Great Bay Community College is dedicated to serving victims of crimes within our community. We work closely with campus and community victim advocacy groups, mental health facilities, and community service organizations to provide victims with the resources they need.
Victims’ Bill of Rights
CRIME VICTIMS ARE ENTITLED TO THE RIGHTS UNDER NH RSA 21-M: 8-K.
Great Bay Community College has established a prescribed procedure to assist and support victims of sexual assaults. The Campus Safety Department, or any faculty or staff member, will assist you in obtaining medical, counseling, and police services.
You are encouraged to report immediately any incidents of this nature to Campus Safety or any faculty or staff member, even if you do not wish to pursue the matter further. Keep in mind that an assailant who is allowed to go free is a potential future danger, not only to you but also to other members of the community.
All information that you give will be held in the strictest confidence in accordance with our own policy as well as by state and federal laws. If you wish to report information concerning sexual assault anonymously, you may do so.
When you report a sexual assault, you may choose to file charges through Law Enforcement or not at all. If you choose to file charges, the Campus Safety Department will assist you in every way, but no action will be taken without your expressed consent.
Every situation will be different. Therefore, we cannot provide any specific rules as to what to do or not to do if you are faced with a threat. Only you can make the determination as to the appropriate course of action.
If you think you are being followed, you can call 911, call out for assistance and run to a lighted building or residence; enlist the assistance of a passerby or flag down a passing vehicle, break a window in a building or residence or pull a fire alarm. Do anything that might attract attention or summon assistance.
If you find yourself confronted by an assailant you must remember that, while screaming and struggling may in some instances frighten off an assailant, in other instances such action may further antagonize an assailant and bring forth a more violent action.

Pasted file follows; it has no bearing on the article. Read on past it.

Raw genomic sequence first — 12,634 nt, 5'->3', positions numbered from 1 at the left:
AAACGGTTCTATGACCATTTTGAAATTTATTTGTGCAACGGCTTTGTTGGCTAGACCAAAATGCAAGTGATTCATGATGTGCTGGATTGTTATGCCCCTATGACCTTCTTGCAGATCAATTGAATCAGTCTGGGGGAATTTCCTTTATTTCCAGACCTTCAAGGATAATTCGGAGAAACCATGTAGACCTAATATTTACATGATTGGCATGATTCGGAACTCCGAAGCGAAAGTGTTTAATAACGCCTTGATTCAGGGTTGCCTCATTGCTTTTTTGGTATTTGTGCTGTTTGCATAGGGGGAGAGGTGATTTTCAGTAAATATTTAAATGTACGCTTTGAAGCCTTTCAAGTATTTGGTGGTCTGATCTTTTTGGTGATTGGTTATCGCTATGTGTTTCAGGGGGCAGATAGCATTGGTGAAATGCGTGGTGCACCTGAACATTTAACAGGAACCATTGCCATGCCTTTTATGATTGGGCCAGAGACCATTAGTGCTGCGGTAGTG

There are many services available to victims of sexual assault, and you are encouraged to use all support services.
Haven (Violence Prevention & Support Services)
Abuse can happen to anyone regardless of race, economic status, gender, sexual orientation, or where one lives. People stay in abusive relationships for many reasons including: fear, belief that their abuser needs help and will change, and because they care about the person.
You have rights in a relationship. Relationships should be built on a foundation of respect and should include qualities like honesty, openness, trust, support, and understanding.
What is relationship abuse?
Relationship Abuse can be defined as a pattern of behavior in any relationship that is used to gain or maintain power and control over an intimate partner. Abuse is physical, sexual, emotional, economic or psychological actions or threats of actions that influence another person. This includes any behaviors that frighten, intimidate, terrorize, manipulate, hurt, humiliate, blame, injure or wound someone.
You may be in a physically abusive relationship if your partner has ever:
- Damaged property when angry (thrown objects, punched walls, kicked doors, etc.);
- Pushed, slapped, bitten, kicked or strangled you;
- Abandoned you in a dangerous or unfamiliar place;
- Scared you by driving recklessly;
- Used a weapon to threaten or hurt you;
- Forced you to leave your home;
- Trapped you in your home or kept you from leaving;
- Prevented you from calling police or seeking medical attention;
- Hurt or threatened to hurt someone you care about;
- Used physical force in sexual situations.
What can I do if I am being abused?
No one deserves to be in an abusive relationship and the abuse is not your fault.
Help is available.
- If you are in immediate physical danger you can call 911.
- If you have been injured you can go to the hospital or your doctors to get medical attention;
- You can tell supportive family and friends what has happened. Friends and family may be able to offer support and resources;
- You can attend a support group for survivors of relationship abuse;
- You can create a safety plan for whether you are leaving or staying in the relationship;
- You can take legal action; for example, applying for a protective order. A protective order is a court order telling your abuser to have no further contact with or you friends and family.
Great Bay Community College is concerned about the safety, security, and well-being of everyone on campus. A truly safe campus can only be accomplished through the cooperation of the entire college community, which includes students, faculty, staff and visitors. College community members must assume responsibility for their own personal safety and the security of their personal belongings by taking simple, common sense precautions. Vehicles should always be locked and valuables stored out of sight. Any suspicious individuals or activity should be reported immediately.
GBCC strongly encourages the reporting of crimes, accidents, incidents, and emergencies. The College encourages reporting directly to local authorities in situations where the need is obvious, such as a theft you see taking place or a situation requiring immediate medical attention, etc. Notification of College personnel should take place after the emergency authorities are en route.
Student clubs and organizations